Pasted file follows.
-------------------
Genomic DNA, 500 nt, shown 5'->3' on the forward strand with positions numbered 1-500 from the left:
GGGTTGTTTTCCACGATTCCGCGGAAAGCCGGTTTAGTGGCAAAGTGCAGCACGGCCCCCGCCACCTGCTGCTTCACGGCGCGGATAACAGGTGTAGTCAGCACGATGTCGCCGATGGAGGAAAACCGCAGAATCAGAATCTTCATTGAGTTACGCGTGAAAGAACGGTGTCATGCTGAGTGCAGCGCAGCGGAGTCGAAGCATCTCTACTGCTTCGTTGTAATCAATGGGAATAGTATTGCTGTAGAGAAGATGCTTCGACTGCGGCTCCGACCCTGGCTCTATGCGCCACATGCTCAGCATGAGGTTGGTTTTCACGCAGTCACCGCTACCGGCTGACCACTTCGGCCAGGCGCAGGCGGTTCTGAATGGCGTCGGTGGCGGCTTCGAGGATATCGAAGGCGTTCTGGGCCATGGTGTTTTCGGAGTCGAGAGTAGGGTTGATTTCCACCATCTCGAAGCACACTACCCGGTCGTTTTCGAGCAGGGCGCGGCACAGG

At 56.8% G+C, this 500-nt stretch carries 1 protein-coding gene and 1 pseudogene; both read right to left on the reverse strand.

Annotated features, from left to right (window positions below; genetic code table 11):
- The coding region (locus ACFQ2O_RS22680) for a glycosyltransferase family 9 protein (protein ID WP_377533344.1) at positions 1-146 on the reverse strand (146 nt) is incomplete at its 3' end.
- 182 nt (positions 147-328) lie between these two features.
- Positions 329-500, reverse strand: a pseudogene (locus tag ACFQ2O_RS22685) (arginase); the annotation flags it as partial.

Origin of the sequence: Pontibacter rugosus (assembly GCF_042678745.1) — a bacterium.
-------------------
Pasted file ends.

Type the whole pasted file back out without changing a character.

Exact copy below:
Genomic DNA, 500 nt, shown 5'->3' on the forward strand with positions numbered 1-500 from the left:
GGGTTGTTTTCCACGATTCCGCGGAAAGCCGGTTTAGTGGCAAAGTGCAGCACGGCCCCCGCCACCTGCTGCTTCACGGCGCGGATAACAGGTGTAGTCAGCACGATGTCGCCGATGGAGGAAAACCGCAGAATCAGAATCTTCATTGAGTTACGCGTGAAAGAACGGTGTCATGCTGAGTGCAGCGCAGCGGAGTCGAAGCATCTCTACTGCTTCGTTGTAATCAATGGGAATAGTATTGCTGTAGAGAAGATGCTTCGACTGCGGCTCCGACCCTGGCTCTATGCGCCACATGCTCAGCATGAGGTTGGTTTTCACGCAGTCACCGCTACCGGCTGACCACTTCGGCCAGGCGCAGGCGGTTCTGAATGGCGTCGGTGGCGGCTTCGAGGATATCGAAGGCGTTCTGGGCCATGGTGTTTTCGGAGTCGAGAGTAGGGTTGATTTCCACCATCTCGAAGCACACTACCCGGTCGTTTTCGAGCAGGGCGCGGCACAGG

At 56.8% G+C, this 500-nt stretch carries 1 protein-coding gene and 1 pseudogene; both read right to left on the reverse strand.

Annotated features, from left to right (window positions below; genetic code table 11):
- The coding region (locus ACFQ2O_RS22680) for a glycosyltransferase family 9 protein (protein ID WP_377533344.1) at positions 1-146 on the reverse strand (146 nt) is incomplete at its 3' end.
- 182 nt (positions 147-328) lie between these two features.
- Positions 329-500, reverse strand: a pseudogene (locus tag ACFQ2O_RS22685) (arginase); the annotation flags it as partial.

Origin of the sequence: Pontibacter rugosus (assembly GCF_042678745.1) — a bacterium.